It is no secret to credit union marketers that consumers are crying out for financial education. According to a recent survey from the National Foundation for Credit Counseling (NFCC), 80 percent of adults in the U.S. say that they could use professional advice about basic financial issues, half lack confidence in their retirement savings, and almost 25 percent do not pay all of their bills on time.
The broad landscape of digital apps and products makes this problem even more complex. Consumers need a hand. As trusted financial institutions, credit unions are perfectly positioned to offer this guidance. Doing so doesn’t just improve the financial capability of the consumer population within financial institutions’ footprints – but it also provides a major opportunity for credit unions to attract new consumers and promote their services and products. In this article, we’ll explore why financial institutions should leverage financial education as a consumer marketing tool, and how to get started with your strategy.
Financial Education’s Role in Financial Marketing
A recent EVERFI survey found that 89 percent of financial marketers already use financial education in their marketing strategy. Why? Because they know that financial education can pull double duty as content marketing, a type of marketing that has proven to significantly outperform other types of advertising, marketing, and promotion. Financial education delivered as content marketing allows credit union marketers to provide real value to their consumers, and improve product and service conversion rates along the way.
Education is often considered the great equalizer, but we’ve found it can also be a powerful motivator. In fact, according to Powered Inc., consumers who complete online education are 29 times more likely to buy its sponsor’s products and 94 percent have a more favorable perception of the sponsor’s brand.
While financial education is critical, wrapping it into your annual marketing plan can feel daunting. As you’re starting out, it’s important to make your plan simple and concrete. The following six steps provide a quick overview of the process:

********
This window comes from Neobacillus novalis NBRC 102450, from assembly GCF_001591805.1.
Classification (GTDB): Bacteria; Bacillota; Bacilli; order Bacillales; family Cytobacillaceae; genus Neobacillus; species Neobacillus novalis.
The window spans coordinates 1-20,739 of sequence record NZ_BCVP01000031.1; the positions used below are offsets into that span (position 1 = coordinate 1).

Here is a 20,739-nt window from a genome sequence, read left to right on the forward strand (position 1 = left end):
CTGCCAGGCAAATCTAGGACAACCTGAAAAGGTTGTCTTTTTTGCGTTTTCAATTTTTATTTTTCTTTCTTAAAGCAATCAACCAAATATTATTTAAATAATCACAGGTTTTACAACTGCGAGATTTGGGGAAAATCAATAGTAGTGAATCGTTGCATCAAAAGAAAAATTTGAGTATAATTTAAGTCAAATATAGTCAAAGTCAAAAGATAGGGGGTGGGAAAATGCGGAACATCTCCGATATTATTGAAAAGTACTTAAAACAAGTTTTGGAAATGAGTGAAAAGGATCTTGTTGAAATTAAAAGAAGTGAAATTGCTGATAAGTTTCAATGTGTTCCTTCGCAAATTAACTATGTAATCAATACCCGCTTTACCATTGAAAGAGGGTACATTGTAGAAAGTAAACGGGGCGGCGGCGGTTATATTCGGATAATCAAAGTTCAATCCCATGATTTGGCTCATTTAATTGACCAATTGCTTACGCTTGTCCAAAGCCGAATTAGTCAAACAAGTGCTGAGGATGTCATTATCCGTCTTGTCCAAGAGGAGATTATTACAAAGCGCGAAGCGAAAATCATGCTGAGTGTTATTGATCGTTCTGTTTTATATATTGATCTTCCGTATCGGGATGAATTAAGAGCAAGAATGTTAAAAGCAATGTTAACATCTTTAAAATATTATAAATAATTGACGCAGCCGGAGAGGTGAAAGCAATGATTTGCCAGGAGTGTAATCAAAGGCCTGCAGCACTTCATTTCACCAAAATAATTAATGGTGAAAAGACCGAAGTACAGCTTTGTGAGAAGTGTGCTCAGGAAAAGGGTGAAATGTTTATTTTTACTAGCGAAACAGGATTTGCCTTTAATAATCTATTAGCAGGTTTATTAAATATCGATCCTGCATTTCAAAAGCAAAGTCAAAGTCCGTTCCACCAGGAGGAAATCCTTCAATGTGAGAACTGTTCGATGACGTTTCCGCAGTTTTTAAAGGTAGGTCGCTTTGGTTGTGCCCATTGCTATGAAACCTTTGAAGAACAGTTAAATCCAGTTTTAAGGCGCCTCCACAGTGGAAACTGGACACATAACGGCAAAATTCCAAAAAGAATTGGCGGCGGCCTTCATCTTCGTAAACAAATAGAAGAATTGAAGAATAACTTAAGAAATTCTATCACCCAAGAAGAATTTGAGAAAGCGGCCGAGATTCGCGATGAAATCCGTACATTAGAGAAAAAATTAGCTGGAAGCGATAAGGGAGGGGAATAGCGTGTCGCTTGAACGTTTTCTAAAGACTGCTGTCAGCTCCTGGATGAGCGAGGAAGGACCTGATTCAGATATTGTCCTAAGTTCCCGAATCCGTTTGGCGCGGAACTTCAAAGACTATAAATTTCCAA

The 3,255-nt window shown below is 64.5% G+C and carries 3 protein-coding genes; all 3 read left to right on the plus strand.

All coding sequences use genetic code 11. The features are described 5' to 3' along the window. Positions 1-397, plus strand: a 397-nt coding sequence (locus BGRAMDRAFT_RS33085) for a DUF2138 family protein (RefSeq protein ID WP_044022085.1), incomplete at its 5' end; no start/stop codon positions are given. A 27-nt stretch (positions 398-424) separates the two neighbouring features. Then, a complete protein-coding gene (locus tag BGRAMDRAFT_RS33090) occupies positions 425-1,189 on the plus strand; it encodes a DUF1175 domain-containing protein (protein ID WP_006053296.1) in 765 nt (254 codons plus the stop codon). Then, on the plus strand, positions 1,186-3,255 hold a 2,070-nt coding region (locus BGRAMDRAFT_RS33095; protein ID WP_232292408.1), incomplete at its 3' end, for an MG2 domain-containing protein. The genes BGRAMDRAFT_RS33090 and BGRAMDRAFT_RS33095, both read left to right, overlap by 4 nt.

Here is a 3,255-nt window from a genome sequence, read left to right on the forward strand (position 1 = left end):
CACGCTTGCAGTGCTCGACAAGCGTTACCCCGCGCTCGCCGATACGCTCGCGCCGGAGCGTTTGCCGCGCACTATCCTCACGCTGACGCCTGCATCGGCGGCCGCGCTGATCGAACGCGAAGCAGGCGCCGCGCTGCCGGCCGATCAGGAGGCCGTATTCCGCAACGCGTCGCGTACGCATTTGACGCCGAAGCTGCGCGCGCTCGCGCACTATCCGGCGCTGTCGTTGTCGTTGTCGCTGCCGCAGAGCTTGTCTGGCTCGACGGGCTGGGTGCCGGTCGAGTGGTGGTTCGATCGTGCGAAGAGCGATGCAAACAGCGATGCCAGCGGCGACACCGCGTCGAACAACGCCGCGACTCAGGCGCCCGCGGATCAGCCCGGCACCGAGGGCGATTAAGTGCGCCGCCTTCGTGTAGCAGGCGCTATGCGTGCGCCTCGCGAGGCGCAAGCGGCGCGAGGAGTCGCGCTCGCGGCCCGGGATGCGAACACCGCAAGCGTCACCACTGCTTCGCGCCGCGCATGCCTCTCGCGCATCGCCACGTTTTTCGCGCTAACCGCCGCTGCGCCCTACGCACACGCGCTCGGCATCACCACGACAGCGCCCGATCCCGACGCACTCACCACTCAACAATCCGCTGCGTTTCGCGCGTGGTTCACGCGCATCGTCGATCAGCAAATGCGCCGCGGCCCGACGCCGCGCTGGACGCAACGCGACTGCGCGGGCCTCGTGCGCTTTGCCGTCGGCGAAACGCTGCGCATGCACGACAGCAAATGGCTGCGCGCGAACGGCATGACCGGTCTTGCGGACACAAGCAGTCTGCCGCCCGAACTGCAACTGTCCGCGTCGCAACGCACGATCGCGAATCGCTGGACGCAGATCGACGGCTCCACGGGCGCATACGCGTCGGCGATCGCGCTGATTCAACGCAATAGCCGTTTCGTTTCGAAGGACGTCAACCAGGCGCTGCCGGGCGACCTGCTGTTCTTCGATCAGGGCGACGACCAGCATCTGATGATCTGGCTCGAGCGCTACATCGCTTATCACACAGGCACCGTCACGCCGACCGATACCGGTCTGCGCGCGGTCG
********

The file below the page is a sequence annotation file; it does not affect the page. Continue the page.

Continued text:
Step One – Set Your Goals
Your financial marketing strategy is only as good as the goals you set out to achieve – how well they are aligned with your business objectives and product priorities, and how actionable and measurable they are. As a starting point, you should establish “SMART” goals for everything you do, and be sure to include multiple stakeholders from across your institution so you don’t find yourself with cross-competing goals.
Step Two – Define Your Target Personas
Your account holders are likely diverse, with disparate financial needs and goals. Segment your account holders into discrete buyer personas and identify the unique requirements for each one. Whether you’re targeting Millennials, seniors, or all the life stages in between, develop your knowledge about each of your personas by talking to existing and prospective consumers and deploying research surveys to learn more about each segment.
Step Three – Audit Content Marketing Library
Financial institutions already have extensive content about their products and services. Evaluate how you can use existing content and where you may have gaps to improve your content library. For example, you may already have a website, a mobile app, and hard-copy brochures; however, to engage with your audience, consider supplementing this base with other types of content such as calculators, financial education, blogs, social media, co-marketing opportunities and more.
Step Four – Determine Distribution Channels
Once you know who your audience is and what content you need to create to engage them, how should you deliver that content for the best reach? Should you choose email, a website, social media, direct mail, webinars, in-branch training, blogs, paid media, direct mail, face-to-face workshops, or outbound calling? Each channel can be highly effective if used with a receptive audience. That’s where research and data come in.